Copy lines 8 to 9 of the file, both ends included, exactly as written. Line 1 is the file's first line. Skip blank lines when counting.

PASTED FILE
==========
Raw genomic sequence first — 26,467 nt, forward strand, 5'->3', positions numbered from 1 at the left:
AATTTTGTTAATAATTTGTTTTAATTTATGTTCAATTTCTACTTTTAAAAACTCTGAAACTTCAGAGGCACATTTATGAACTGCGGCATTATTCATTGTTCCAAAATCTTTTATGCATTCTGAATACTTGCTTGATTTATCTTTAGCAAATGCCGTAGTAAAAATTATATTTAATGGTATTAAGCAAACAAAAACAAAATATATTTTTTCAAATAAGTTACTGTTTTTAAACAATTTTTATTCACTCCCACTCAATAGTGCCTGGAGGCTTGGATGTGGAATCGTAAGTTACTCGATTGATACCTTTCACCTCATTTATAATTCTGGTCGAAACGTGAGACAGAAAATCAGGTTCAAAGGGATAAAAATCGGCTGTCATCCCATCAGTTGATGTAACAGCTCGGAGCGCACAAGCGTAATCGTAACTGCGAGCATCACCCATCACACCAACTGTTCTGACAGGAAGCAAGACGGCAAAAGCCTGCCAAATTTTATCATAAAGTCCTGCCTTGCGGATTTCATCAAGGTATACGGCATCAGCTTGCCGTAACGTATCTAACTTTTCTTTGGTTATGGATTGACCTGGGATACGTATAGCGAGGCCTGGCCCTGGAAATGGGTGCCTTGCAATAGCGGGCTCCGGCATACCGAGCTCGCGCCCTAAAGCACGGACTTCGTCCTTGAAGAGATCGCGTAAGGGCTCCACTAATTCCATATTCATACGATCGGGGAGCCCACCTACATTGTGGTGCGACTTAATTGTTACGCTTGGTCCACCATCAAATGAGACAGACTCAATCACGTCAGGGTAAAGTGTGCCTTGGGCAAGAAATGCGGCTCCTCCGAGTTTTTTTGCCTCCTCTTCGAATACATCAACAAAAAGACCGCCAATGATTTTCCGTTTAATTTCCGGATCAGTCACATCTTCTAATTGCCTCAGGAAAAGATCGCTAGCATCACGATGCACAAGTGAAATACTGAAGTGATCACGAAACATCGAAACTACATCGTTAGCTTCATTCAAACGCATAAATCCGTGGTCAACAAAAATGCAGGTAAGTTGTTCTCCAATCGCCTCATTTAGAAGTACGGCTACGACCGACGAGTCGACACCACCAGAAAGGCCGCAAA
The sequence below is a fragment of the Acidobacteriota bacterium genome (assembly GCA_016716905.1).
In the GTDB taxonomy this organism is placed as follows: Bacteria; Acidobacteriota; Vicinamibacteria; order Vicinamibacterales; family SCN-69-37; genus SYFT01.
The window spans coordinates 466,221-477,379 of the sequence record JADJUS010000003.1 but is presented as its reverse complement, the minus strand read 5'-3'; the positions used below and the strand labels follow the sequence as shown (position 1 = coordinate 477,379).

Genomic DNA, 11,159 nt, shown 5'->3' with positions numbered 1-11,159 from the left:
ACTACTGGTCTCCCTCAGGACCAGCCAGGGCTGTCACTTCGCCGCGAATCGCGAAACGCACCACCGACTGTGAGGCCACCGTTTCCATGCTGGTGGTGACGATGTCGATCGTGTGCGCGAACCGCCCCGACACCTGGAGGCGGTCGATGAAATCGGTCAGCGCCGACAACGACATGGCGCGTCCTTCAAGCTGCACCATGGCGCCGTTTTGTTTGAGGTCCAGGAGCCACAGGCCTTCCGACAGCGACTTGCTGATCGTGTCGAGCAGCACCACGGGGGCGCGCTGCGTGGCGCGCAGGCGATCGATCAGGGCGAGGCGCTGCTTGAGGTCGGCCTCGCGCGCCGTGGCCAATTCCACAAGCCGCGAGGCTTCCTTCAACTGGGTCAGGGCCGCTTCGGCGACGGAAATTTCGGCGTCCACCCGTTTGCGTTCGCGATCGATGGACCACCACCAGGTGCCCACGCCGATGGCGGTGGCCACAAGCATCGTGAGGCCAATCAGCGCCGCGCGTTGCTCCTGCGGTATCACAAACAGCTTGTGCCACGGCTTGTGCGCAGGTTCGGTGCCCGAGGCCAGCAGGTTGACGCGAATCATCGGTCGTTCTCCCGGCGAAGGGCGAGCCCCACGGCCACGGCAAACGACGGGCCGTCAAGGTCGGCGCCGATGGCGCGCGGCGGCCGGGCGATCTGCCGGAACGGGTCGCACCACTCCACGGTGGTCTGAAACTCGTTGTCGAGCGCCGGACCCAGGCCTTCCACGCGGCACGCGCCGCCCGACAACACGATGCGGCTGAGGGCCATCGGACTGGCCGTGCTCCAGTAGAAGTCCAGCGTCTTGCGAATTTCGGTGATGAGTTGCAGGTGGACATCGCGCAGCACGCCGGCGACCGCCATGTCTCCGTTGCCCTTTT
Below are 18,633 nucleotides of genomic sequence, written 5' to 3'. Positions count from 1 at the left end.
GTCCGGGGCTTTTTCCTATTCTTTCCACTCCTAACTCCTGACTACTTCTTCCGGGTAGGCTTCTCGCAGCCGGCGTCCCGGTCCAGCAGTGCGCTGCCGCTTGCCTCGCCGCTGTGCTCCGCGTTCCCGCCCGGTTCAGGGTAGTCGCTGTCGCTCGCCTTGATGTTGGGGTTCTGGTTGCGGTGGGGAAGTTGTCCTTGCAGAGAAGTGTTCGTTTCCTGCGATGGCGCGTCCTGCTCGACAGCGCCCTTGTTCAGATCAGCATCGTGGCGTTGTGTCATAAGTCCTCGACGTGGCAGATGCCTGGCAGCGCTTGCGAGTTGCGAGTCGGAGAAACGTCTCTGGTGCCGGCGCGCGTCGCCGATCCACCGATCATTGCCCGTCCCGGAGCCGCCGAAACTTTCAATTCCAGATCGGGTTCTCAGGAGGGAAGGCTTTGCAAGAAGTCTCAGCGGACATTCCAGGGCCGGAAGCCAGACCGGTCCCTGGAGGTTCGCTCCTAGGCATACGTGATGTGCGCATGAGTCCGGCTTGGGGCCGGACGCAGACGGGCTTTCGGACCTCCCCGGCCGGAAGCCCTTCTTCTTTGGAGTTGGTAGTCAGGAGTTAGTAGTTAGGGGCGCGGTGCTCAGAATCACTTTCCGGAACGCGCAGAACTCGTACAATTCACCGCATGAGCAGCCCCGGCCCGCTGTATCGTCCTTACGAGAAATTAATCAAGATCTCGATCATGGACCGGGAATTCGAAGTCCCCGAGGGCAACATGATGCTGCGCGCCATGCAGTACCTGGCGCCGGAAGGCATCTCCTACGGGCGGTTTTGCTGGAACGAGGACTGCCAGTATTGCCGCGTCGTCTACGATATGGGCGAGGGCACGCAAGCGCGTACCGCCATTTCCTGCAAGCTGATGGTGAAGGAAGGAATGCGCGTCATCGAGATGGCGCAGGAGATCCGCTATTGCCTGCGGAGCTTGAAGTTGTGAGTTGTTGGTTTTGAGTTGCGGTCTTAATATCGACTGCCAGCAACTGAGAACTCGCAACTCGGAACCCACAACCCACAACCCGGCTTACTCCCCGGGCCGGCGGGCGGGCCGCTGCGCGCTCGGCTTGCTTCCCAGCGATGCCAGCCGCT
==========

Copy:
Below are 18,633 nucleotides of genomic sequence, written 5' to 3'. Positions count from 1 at the left end.
GTCCGGGGCTTTTTCCTATTCTTTCCACTCCTAACTCCTGACTACTTCTTCCGGGTAGGCTTCTCGCAGCCGGCGTCCCGGTCCAGCAGTGCGCTGCCGCTTGCCTCGCCGCTGTGCTCCGCGTTCCCGCCCGGTTCAGGGTAGTCGCTGTCGCTCGCCTTGATGTTGGGGTTCTGGTTGCGGTGGGGAAGTTGTCCTTGCAGAGAAGTGTTCGTTTCCTGCGATGGCGCGTCCTGCTCGACAGCGCCCTTGTTCAGATCAGCATCGTGGCGTTGTGTCATAAGTCCTCGACGTGGCAGATGCCTGGCAGCGCTTGCGAGTTGCGAGTCGGAGAAACGTCTCTGGTGCCGGCGCGCGTCGCCGATCCACCGATCATTGCCCGTCCCGGAGCCGCCGAAACTTTCAATTCCAGATCGGGTTCTCAGGAGGGAAGGCTTTGCAAGAAGTCTCAGCGGACATTCCAGGGCCGGAAGCCAGACCGGTCCCTGGAGGTTCGCTCCTAGGCATACGTGATGTGCGCATGAGTCCGGCTTGGGGCCGGACGCAGACGGGCTTTCGGACCTCCCCGGCCGGAAGCCCTTCTTCTTTGGAGTTGGTAGTCAGGAGTTAGTAGTTAGGGGCGCGGTGCTCAGAATCACTTTCCGGAACGCGCAGAACTCGTACAATTCACCGCATGAGCAGCCCCGGCCCGCTGTATCGTCCTTACGAGAAATTAATCAAGATCTCGATCATGGACCGGGAATTCGAAGTCCCCGAGGGCAACATGATGCTGCGCGCCATGCAGTACCTGGCGCCGGAAGGCATCTCCTACGGGCGGTTTTGCTGGAACGAGGACTGCCAGTATTGCCGCGTCGTCTACGATATGGGCGAGGGCACGCAAGCGCGTACCGCCATTTCCTGCAAGCTGATGGTGAAGGAAGGAATGCGCGTCATCGAGATGGCGCAGGAGATCCGCTATTGCCTGCGGAGCTTGAAGTTGTGAGTTGTTGGTTTTGAGTTGCGGTCTTAATATCGACTGCCAGCAACTGAGAACTCGCAACTCGGAACCCACAACCCACAACCCGGCTTACTCCCCGGGCCGGCGGGCGGGCCGCTGCGCGCTCGGCTTGCTTCCCAGCGATGCCAGCCGCT